Young people across Nigeria have been pouring into the streets for the last two weeks to protest police brutality, specifically the controversial special police force known as the Special Anti-Robbery Squad (SARS).
Tension came to a head on Tuesday when armed forces fired on protestors in Lagos, the biggest city in Nigeria, who were out past the state-mandated curfew. According to AP News, "Police also fired tear gas at one point, and smoke could be seen billowing from several areas in the city's center. Two private TV stations were forced off the air at least temporarily as their offices were burned."
Not all non-binary people prefer gender-neutral pronouns.
October 21, 2020 marks the third annual International Pronouns Day.
Created by an independent board and first observed in 2018, it's one of those small commemorative holidays that trends on Twitter in hopes of drawing attention to a pressing social issue, like International Women's Day (March 8th) or the ever so serious National Taco Day (October 4).
But Pronouns Day in particular "seeks to make respecting, sharing, and educating about personal pronouns commonplace." The organization's website further describes, "Referring to people by the pronouns they determine for themselves is basic to human dignity. Being referred to by the wrong pronouns particularly affects transgender and gender nonconforming people. Together, we can transform society to celebrate people's multiple, intersecting identities."
But in the words of nonbinary activist and Trevor Project's Head of Advocacy and Government Afairs, Sam Brenton, "Pronouns are hard." Never before have pronouns been scrutinized as closely as they are in 2019 for their power to (in)validate or accurately describe something as fluid as gender identity. In fact, it was only this year that the Merriam-Webster Dictionary expanded the definition of "they" "to refer to a single person whose gender identity is nonbinary" (thus codifying a long history in English language of using "they" to refer to a singular non-gendered entity).
‘Everyone has the responsibility to be respectful.’ — The @TrevorProject’s Sam Brinton is explaining why pronouns a… https://t.co/pMMO8KRvBR— NowThis (@NowThis)1571253180.0
But throwing an additional wrench in the works is the fact that not all non-binary people prefer gender-neutral pronouns.
Take me, for instance: Despite having female biology, I couldn't pass a lie detector test saying I'm a "woman." But my pragmatic, Puritan family is still endearingly confused by the idea of "liberal arts," let alone the notion of gender fluidity. And I'd rather share a communal language with them than do the emotional and mental labor of re-orienting their worldview for them. Plus, I have the privilege of passing as female without feeling too, too, terribly dysphoric (which non-binary people can definitely suffer from, despite not identifying as trans).
But enough about me, look at Queer Eye's beloved Jonathan Van Ness. While he's been outspoken about being genderqueer, gay, and HIV positive, he prefers he/him pronouns. "The older I get, the more I think that I'm nonbinary," Van Ness said. "I'm gender nonconforming. Like, some days I feel like a man, but then other days I feel like a woman." As he told Out magazine, he doesn't identify as a man, but he does prefer "he/him/his" pronouns. In his view, those pronouns don't detract from or contradict his non-binary identity, because gender is not about simple binaries between masculine and feminine identifiers. "Any opportunity I have to break down stereotypes of the binary, I am down for it, I'm here for it," he said. "I think that a lot of times gender is used to separate and divide. It's this social construct that I don't really feel like I fit into the way I used to."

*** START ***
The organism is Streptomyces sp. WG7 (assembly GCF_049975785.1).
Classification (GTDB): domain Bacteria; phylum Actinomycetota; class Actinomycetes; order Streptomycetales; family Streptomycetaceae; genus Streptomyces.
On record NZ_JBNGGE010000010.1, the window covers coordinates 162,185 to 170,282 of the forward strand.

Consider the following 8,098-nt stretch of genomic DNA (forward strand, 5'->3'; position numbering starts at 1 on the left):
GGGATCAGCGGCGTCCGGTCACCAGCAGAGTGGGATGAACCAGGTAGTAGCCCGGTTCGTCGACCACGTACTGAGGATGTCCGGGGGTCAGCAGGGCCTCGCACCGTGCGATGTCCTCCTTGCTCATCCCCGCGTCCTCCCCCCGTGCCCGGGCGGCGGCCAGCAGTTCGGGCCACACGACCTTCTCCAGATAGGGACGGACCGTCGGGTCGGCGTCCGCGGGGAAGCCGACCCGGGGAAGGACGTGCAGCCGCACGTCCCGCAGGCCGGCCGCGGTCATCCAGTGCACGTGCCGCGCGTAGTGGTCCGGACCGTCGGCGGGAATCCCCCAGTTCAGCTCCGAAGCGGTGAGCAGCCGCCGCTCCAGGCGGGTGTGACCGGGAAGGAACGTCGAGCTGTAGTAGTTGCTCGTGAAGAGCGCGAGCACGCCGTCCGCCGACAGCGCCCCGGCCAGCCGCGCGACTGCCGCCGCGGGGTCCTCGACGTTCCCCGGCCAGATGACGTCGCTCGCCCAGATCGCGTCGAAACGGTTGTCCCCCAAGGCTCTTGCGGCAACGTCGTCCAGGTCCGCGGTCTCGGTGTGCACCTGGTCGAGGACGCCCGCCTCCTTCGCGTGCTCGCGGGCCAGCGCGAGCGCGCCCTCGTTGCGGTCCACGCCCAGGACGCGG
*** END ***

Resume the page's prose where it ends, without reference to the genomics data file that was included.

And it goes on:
On the other hand, last month non-binary singer Sam Smith announced that their preferred pronouns are "they/them." Smith posted to Instagram, "I've decided I am changing my pronouns to THEY/THEM ❤ after a lifetime of being at war with my gender I've decided to embrace myself for who I am, inside and out." People like Smith and Trevor Project's Sam Brenton simply feel more validated, seen, heard, and true to themselves with gender-neutral pronouns. Smith wrote, "I'm so excited and privileged to be surrounded by people that support me in this decision but I've been very nervous about announcing this because I care too much about what people think but f*ck it!"
Most importantly, as pretty much every non-binary person and activist is aware, changing cultural norms is hard. While LGBTQ+ activism is inspired and passionate and dedicated to expanding human rights to all gender identities, we all know that changing society's entire understanding of gender and pronoun usage is about slowly opening minds. As Smith wrote, "I understand there will be many mistakes and mis gendering but all I ask is you please please try. I hope you can see me like I see myself now. Thank you." Happy Pronouns Day to you/him/her/they/(f)aer/zim.